Today I was taking my last class of wool week and like yesterday’s class it was one I had been hoping to take for some years. The American lady I chatted to from the table next to ours last night in The string had taken the class Thursday afternoon. She was very complimentary about it and if anything, over breakfast, I was looking forward to it even more. 

We were up and about early as M was going to drop me in the middle of Lerwick at 9.00 and then drive back and park at Tesco. He could pick up bits and pieces we needed and walk back to the Health Centre to have another INR  test. 

I took the opportunity to walk up the town (North) and spent some time looking in Tullock’s window. This was like looking in a Museum as on display were a selection of jumpers that had been knitted around the 1920s and 1930s and had been lent by Elizabeth Angus.They were very interesting as many were knitted in fine rayon, many had fantastic finishing details and many had won knitwear prizes and they were in great condition. (1)



The window, apologies for the reflection! 




One of the prize certificates. 


It is so lovely to see shop keepers getting into the spirit of wool week and pulling out all the stops. Again looking at these was free and something any visitor to wool week could do. 

My class was in Ninian in Joanna’s  upstairs workshop. This is quite small  and 4 of us sat round a table with Joanna standing. It was very much a workroom and it felt good being in there.(2) She is very enthusiastic about what she does and still had bags of energy left on Friday. 

What was great was that she had the whole set of Jamieson’s yarns for us to select from. These were in the Spindrift range- that is a lot of yarns and they weren’t just samples they had started as whole balls of yarn. (This is important, I have the shade card but having more of the sample colour makes such a difference.) Joanne wanted us to work outside our comfort range of colours- I found this the most difficult part of the class. 



She began by talking about her background in designing going right through to making the finished machine knitted product. She talked about  where this had taken her geographically and also gave real gems of tips. Then it was our turn! We started with a blank sheet of A3 paper and guidance as well as one to one encouragement and motivation to stretch our capabilities. Then there was the selection of a working palette.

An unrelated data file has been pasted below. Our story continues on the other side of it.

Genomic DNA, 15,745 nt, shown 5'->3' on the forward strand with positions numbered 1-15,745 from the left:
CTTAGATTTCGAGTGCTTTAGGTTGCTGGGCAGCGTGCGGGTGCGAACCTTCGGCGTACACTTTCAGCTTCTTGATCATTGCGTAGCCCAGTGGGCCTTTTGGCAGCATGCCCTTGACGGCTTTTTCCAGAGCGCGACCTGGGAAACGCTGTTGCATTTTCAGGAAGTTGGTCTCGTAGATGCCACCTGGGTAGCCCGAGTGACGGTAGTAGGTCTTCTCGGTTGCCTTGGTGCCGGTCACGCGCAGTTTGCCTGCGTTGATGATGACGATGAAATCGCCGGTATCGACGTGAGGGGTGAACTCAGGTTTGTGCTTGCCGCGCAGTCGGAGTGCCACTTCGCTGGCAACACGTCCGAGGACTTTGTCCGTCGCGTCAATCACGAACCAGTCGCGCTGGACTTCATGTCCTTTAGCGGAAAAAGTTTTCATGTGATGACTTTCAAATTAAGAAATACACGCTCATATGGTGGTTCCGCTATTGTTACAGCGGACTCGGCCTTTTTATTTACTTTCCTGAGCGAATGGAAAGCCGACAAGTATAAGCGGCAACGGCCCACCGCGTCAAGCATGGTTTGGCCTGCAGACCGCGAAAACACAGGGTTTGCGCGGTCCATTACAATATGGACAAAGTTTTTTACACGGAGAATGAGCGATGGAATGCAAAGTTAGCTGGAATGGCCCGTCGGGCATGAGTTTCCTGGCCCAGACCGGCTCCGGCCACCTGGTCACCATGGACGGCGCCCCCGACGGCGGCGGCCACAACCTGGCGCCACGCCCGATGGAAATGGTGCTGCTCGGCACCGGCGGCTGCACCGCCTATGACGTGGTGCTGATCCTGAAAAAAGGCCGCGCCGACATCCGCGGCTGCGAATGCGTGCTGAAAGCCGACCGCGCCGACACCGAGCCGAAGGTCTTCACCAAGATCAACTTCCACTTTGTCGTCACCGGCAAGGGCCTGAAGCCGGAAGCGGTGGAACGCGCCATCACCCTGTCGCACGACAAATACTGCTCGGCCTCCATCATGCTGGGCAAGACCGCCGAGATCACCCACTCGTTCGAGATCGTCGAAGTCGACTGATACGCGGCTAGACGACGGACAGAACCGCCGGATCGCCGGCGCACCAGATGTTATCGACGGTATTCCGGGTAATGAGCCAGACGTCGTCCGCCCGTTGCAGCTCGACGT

The final treat was to see these mocked up into a working design, using DesignaKnit which I had heard of, it is used by some machine knitters. I thought (wrongly) that it was just about designing shapes but was more interested in it when I saw how it could put colours together and then switch individual colours at the press of a button (or two). Seeing our colour choices  added into a charted pattern was great. The class ran over. The cake and drink were superb and the time went too quickly. It was a great class to end the week on for me. 



I met M who was anxious as I was so late. (I need to eat regularly and often to avoid migraine) so we drove down to Mackenzies, our usual second breakfast venue. Although  it was busy we managed to find a space to eat, along with other woolly minded people. The bonus was M got chatting to a birdwatcher and got details of  another place or two to add to his list to visit. My plan had been to go down to Bigton for lunch but we felt it would be too much of a rush. Another item for next year’s list....assuming they will continue to be part of Wool Week in the future. 

After lunch we decided to shop at Wilma’s as we hadn’t seen her or Irene all week.(3) It was good to have a chance to have a proper chat and M found a couple of jumpers he really liked, this is one of them and Irene and I talked about some of Wilma’s new designs for this year based an Mike Finnie’s artwork.(4)

Wearing the new jumper 



I think the other jumper  is very clever, it is in finer wool and has stripes and both the body  and each sleeve are knit in the round. As a machine knitter is it good to see different designs from those in my usual repertoire. 

Another great day finished off by sharing notes with Kate, who had been on the Whitling a Shawl Pin workshop and visiting St Ninians - one of the very special places of Shetland. 




  1. They were all knitted by her mother or aunt. They best prize had been of £50.00 and had paid for a holiday in Edinburgh for their sisters and their mother in Edinburgh. 
  2. As Joanna could only have 4 at a time she ran this class 8 times during wool week. I was there on the Friday and she showed no sign of it being her 7th time that week! 
  3. Wilma Malcolmson is TerriLaura’s grandmother, we had seen them briefly at the Terri’s Creative Crew evening on Saturday. Wilma trades as Shetland Designer and M very much likes her jumpers. He likes to get a new one each year. 
  4. Mike’s artwork can be found at https://www.redhouss.co.uk/

Thursday, 23 January 2020

Shetland Wool Week 19: 15 Estonian Edgings plus and Fine Lace Knitting

Thurs Oct 3:Day 18 

I had hoped to do Hadewych’s ‘Crossing Borders’ class last year, but it wasn’t to be. I was very pleased to be doing it this year and it was to be another day spent in Hoswick. Again there were just 6 in the class, Maggie and I from England, an Israeli lady who I first met and chatted to in a previous year when we were in Unst, an American  lady and 2 ladies who were friends and part of a group of 4 from Australia. 

Hadewych (1) began by showing us some of her colourful and beautifully finished knitwear. It was obvious she was, like me, a perfectionist in terms of finishing her garments and I realised I was going to like this class even more than I had anticipated.



We had been asked to bring a 15cm square which we would work round during the class. I had knitted mine in the grey wool of my yoked jumper and taken my naturally dyed ground elder yarn with me to use. (2) Hadewych gave out a well illustrated and clear handbook for us to use at home but did not expect us to work through it in the class.